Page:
Finally, they began to educate teachers. They ran seminars on other subjects and worked in education about polio eradication.  They talked about the success in the U.S. and how it was polio free to convince teachers of the importance of the project.

In addition to cultural challenges, Rotary, WHO, UNICEF and the government solved other problems.  In India’s hot climate, some of the vaccine was spoiling as it sat in the sun.  They couldn’t tell if the vaccine was getting overheated (and therefore, becoming useless), so a special vial was invented that had a border that changed color if the vaccine got warm. Those administering the drops were taught to keep the vaccine in the cooler or in a cup of ice and to check the color of the vial before administering a dose.  In each batch, one vial of vaccine is sent back to the lab to make sure it’s still potent.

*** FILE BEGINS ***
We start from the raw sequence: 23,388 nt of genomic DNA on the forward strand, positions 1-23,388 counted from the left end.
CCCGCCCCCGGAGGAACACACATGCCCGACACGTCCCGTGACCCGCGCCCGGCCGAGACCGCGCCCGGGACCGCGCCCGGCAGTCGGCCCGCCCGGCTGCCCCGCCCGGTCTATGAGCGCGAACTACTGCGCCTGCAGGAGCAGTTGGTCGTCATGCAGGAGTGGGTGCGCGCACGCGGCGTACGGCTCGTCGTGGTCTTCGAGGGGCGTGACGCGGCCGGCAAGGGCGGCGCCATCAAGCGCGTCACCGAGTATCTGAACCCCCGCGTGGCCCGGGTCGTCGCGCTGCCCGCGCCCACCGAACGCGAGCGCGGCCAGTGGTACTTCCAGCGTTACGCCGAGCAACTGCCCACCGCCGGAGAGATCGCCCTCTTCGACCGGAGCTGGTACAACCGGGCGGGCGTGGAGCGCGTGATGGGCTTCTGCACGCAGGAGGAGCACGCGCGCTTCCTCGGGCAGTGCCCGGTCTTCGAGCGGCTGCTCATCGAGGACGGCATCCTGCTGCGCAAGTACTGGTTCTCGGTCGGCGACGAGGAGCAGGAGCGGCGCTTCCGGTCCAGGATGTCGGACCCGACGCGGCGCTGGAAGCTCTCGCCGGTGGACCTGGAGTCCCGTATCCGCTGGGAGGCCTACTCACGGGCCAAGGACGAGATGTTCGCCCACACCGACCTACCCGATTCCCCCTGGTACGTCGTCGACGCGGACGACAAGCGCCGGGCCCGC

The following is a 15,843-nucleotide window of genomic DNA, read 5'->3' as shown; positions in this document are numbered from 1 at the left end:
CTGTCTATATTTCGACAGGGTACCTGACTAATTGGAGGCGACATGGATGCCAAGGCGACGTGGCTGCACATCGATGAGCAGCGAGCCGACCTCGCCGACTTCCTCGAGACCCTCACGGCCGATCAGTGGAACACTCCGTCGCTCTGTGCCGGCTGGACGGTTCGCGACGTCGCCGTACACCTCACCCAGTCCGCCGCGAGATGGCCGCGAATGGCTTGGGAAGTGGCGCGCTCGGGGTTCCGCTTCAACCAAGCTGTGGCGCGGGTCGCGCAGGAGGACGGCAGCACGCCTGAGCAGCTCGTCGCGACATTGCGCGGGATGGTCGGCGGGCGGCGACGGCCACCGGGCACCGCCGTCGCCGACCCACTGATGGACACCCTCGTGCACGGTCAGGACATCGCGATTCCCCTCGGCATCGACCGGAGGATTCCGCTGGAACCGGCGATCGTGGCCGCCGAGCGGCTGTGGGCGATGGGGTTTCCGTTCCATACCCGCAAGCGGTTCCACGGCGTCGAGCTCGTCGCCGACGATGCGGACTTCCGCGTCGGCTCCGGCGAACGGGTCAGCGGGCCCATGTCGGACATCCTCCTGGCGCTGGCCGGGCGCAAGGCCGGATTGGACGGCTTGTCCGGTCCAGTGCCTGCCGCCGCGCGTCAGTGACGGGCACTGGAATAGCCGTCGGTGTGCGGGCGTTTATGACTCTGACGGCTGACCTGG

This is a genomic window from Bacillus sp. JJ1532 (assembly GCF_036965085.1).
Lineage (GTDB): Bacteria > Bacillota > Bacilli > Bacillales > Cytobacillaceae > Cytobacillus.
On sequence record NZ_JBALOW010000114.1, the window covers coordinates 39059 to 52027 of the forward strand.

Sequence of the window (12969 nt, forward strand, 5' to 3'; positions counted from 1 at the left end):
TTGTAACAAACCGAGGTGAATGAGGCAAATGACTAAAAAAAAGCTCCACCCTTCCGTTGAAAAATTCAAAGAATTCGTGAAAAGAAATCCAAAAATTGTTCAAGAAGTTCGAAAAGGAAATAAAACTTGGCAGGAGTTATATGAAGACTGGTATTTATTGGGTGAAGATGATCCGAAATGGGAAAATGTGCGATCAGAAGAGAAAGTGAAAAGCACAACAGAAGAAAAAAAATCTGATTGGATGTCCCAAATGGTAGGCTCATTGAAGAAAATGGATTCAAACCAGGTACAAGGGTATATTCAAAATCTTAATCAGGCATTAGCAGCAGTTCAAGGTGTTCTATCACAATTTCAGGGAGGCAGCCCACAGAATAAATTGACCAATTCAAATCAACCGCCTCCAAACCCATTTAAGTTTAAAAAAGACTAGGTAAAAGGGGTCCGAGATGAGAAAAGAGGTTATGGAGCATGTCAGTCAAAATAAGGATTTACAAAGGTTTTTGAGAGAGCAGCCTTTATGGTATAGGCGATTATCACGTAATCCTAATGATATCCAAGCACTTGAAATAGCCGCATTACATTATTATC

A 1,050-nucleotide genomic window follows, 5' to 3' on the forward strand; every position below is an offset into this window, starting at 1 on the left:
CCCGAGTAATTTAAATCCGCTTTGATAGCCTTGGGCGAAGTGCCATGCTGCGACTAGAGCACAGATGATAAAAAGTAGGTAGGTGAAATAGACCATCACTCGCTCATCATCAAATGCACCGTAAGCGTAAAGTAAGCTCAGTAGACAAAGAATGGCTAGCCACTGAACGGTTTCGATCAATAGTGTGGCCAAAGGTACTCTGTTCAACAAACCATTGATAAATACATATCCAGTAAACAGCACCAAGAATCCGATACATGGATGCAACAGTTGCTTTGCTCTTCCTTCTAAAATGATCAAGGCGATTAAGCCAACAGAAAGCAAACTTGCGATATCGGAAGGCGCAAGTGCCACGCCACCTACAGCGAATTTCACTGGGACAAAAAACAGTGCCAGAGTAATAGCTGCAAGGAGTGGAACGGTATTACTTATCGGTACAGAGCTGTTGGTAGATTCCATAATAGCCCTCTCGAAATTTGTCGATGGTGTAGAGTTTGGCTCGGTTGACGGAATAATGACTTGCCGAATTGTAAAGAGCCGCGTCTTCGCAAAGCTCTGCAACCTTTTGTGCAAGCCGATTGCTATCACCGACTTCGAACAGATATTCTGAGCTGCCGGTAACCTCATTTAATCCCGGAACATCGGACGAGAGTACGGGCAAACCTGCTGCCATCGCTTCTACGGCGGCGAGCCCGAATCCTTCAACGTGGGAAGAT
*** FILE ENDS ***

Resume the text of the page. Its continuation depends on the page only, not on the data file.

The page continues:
Still, they work to overcome challenge of transient laborers who change locations and geographic areas that are inaccessible during the monsoon season.  Rotary has responded to all these challenges by providing more hands.

Rotary will continue to work on the project until the goal of arresting polio’s transmission is achieved.

District Chairperson for Polio Plus

What has increased the program’s success recently is the formation of teams, each with doctors, nurses and Rotarians.  The team members became acquainted with each other and attended a seminar together. They learned how best to support one another.

Further publicity – blasting NID announcements (with requests for mothers to have their children immunize).with top songs in the background, banners, etc.

This year there has been participation by all avenues of Rotary –

Inner Wheel – responsible for mobile units at locations like bus stops and train stations (set up booths and administer the drops)

Rotaract and Interact – lead children as they get off trains or buses to the booth at the platform


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Updated: 04. august 2009